Child labour is an attraction of children to work on a regular basis. Now in the majority of the countries child labour is considered the form of operation and is recognised by illegal. In the past child labour was widespread, but after occurrence and a recognition of concepts of safety of work and the rights of children of a scope of child labour gradually began to be reduced. Among the kinds of child labour existing in civilised countries, it is possible to note work in show business (cinema, theatre, a platform). Children often happen are involved in various kinds of criminal activity, including prostitution and a pornography. In some countries of Africa of children arm and force to participate in operations.
The United Nations and the ILO consider child labour as operation . Article 32 of the Convention about the rights of the child guarantees «on protection against economic operation and against performance of any work which can represent danger to its health or serve as an obstacle in reception of formation by it, or cause a damage to its health and physical, intellectual, spiritual, moral and social development» .
In India the highest indicator of use children's and forced labour, in such areas as a gold mining, gathering of cocoa and tailoring, according to the report of the government of the USA is fixed.
In the list of the countries in which use forced labour, Myanma is in the lead – more often such workers use at gathering of rice, a sugar cane and rubber.
The six of the states where the maximum number of similar infringements is revealed, included Brazil, Bangladesh, China and Philippines.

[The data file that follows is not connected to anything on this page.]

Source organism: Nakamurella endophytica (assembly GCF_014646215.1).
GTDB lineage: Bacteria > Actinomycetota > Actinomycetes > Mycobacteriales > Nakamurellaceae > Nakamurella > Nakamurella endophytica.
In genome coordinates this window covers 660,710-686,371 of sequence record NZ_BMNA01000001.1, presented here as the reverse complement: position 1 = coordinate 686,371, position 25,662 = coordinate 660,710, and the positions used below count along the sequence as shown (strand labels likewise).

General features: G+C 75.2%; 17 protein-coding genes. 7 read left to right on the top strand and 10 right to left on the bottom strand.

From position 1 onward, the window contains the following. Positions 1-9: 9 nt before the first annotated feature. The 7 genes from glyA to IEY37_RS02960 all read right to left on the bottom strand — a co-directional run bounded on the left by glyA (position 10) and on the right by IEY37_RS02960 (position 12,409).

Sixty nine percent of children working worldwide, are occupied in agriculture – they collect a clap, tobacco, coffee, rice, a sugar cane and cocoa.
It is important to acknowledge from the outset that the problem of child performers in the entertainment industry is different in scale and nature from that of child labourers targeted by IPEC and a large number of governments and non-governmental organizations around the world. With possibly very few exceptions, at least in the developed countries, children are not driven to work in these industries because of poverty, their work environments are not hazardous or oppressive and, of course, the numbers of child performers concerned are minuscule in comparison with the hundreds of millions of children employed in industrial, agricultural and other work that is more usually the focus of those with an interest in child labour. This is recognized in Article 8 of Convention 138, which acknowledges the special status of child performers by allowing exceptions to the prohibition of employment or work children for “such purposes as participation in artistic performances”.
Part 1. Aspects of intellectual property 5
Part 2. Child Labor 8
1. Birmingham City Council: “Children in Entertainment”(Birmingham, United Kingdom, Educational Welfare Service), at http://www.bgfl.org/services/ews/files/childent.pdf.
2. “Children as Chattels: The Disturbing Plight of Child Performers,” by Marc R. Staenberg, Esq. And Daniel K. Stuart, Esq., Beverly Hills Entertainment Lawyers Association Journal, April 2009.
3. Convention on the Rights of the Child. United Nations.
4. Dorianne Beyer: “Understanding and Applying Child Labor Laws to Today’s School-to-Work Transition Programs,” CenterFocus, National Center for Research in Vocational Education, University of California at Berkeley, April 2005.
5. Worst Forms of Child labor Recommendation, 1999. International labor Organization.
6. Конвенция о правах ребёнка
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